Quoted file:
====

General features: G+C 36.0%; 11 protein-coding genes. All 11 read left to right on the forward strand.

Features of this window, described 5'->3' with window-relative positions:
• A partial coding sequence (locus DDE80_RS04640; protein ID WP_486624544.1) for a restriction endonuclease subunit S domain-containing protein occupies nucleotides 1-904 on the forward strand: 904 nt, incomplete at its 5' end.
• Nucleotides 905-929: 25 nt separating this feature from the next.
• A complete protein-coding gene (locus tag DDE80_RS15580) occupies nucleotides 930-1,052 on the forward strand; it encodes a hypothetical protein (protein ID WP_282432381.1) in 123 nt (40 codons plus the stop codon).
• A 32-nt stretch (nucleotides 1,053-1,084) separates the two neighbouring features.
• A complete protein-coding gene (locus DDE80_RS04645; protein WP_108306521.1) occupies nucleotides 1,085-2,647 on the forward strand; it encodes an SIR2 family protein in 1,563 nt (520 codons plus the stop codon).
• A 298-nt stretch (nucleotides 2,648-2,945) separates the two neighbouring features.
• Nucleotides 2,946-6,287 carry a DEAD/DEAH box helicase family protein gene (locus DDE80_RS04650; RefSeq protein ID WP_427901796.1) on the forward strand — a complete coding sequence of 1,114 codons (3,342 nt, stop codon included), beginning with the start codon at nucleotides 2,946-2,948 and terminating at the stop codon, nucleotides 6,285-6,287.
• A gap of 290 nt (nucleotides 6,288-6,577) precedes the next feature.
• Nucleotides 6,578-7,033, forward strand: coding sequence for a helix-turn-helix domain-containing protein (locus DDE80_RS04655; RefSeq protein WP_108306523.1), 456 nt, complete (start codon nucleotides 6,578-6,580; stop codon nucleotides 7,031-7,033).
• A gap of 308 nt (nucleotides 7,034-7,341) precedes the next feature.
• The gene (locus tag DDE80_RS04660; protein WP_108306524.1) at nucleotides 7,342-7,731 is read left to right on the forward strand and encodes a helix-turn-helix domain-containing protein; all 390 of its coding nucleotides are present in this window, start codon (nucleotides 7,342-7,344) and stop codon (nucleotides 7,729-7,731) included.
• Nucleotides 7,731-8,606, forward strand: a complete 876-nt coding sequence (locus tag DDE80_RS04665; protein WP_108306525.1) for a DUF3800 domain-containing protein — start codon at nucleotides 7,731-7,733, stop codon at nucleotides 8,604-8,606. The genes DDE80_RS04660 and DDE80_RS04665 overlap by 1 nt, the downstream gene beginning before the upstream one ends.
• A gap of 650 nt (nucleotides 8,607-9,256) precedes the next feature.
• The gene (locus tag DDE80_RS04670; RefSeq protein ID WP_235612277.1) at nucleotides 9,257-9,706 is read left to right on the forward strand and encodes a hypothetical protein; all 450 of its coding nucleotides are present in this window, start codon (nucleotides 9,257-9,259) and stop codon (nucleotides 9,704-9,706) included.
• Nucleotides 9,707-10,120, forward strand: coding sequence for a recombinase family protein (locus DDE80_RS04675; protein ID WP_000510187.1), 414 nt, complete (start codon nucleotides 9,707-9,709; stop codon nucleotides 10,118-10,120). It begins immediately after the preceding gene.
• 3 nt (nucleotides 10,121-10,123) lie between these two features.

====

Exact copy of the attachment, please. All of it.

General features: G+C 36.0%; 11 protein-coding genes. All 11 read left to right on the forward strand.

Features of this window, described 5'->3' with window-relative positions:
• A partial coding sequence (locus DDE80_RS04640; protein ID WP_486624544.1) for a restriction endonuclease subunit S domain-containing protein occupies nucleotides 1-904 on the forward strand: 904 nt, incomplete at its 5' end.
• Nucleotides 905-929: 25 nt separating this feature from the next.
• A complete protein-coding gene (locus tag DDE80_RS15580) occupies nucleotides 930-1,052 on the forward strand; it encodes a hypothetical protein (protein ID WP_282432381.1) in 123 nt (40 codons plus the stop codon).
• A 32-nt stretch (nucleotides 1,053-1,084) separates the two neighbouring features.
• A complete protein-coding gene (locus DDE80_RS04645; protein WP_108306521.1) occupies nucleotides 1,085-2,647 on the forward strand; it encodes an SIR2 family protein in 1,563 nt (520 codons plus the stop codon).
• A 298-nt stretch (nucleotides 2,648-2,945) separates the two neighbouring features.
• Nucleotides 2,946-6,287 carry a DEAD/DEAH box helicase family protein gene (locus DDE80_RS04650; RefSeq protein ID WP_427901796.1) on the forward strand — a complete coding sequence of 1,114 codons (3,342 nt, stop codon included), beginning with the start codon at nucleotides 2,946-2,948 and terminating at the stop codon, nucleotides 6,285-6,287.
• A gap of 290 nt (nucleotides 6,288-6,577) precedes the next feature.
• Nucleotides 6,578-7,033, forward strand: coding sequence for a helix-turn-helix domain-containing protein (locus DDE80_RS04655; RefSeq protein WP_108306523.1), 456 nt, complete (start codon nucleotides 6,578-6,580; stop codon nucleotides 7,031-7,033).
• A gap of 308 nt (nucleotides 7,034-7,341) precedes the next feature.
• The gene (locus tag DDE80_RS04660; protein WP_108306524.1) at nucleotides 7,342-7,731 is read left to right on the forward strand and encodes a helix-turn-helix domain-containing protein; all 390 of its coding nucleotides are present in this window, start codon (nucleotides 7,342-7,344) and stop codon (nucleotides 7,729-7,731) included.
• Nucleotides 7,731-8,606, forward strand: a complete 876-nt coding sequence (locus tag DDE80_RS04665; protein WP_108306525.1) for a DUF3800 domain-containing protein — start codon at nucleotides 7,731-7,733, stop codon at nucleotides 8,604-8,606. The genes DDE80_RS04660 and DDE80_RS04665 overlap by 1 nt, the downstream gene beginning before the upstream one ends.
• A gap of 650 nt (nucleotides 8,607-9,256) precedes the next feature.
• The gene (locus tag DDE80_RS04670; RefSeq protein ID WP_235612277.1) at nucleotides 9,257-9,706 is read left to right on the forward strand and encodes a hypothetical protein; all 450 of its coding nucleotides are present in this window, start codon (nucleotides 9,257-9,259) and stop codon (nucleotides 9,704-9,706) included.
• Nucleotides 9,707-10,120, forward strand: coding sequence for a recombinase family protein (locus DDE80_RS04675; protein ID WP_000510187.1), 414 nt, complete (start codon nucleotides 9,707-9,709; stop codon nucleotides 10,118-10,120). It begins immediately after the preceding gene.
• 3 nt (nucleotides 10,121-10,123) lie between these two features.